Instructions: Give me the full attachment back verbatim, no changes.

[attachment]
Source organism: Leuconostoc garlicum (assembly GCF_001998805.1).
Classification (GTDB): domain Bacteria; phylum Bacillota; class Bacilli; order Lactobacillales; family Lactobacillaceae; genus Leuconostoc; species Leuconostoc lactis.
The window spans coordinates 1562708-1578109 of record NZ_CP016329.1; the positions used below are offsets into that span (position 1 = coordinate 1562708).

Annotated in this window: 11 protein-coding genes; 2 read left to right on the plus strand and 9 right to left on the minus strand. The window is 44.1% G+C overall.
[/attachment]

Source organism: Leuconostoc garlicum (assembly GCF_001998805.1).
Classification (GTDB): domain Bacteria; phylum Bacillota; class Bacilli; order Lactobacillales; family Lactobacillaceae; genus Leuconostoc; species Leuconostoc lactis.
The window spans coordinates 1562708-1578109 of record NZ_CP016329.1; the positions used below are offsets into that span (position 1 = coordinate 1562708).

Annotated in this window: 11 protein-coding genes; 2 read left to right on the plus strand and 9 right to left on the minus strand. The window is 44.1% G+C overall.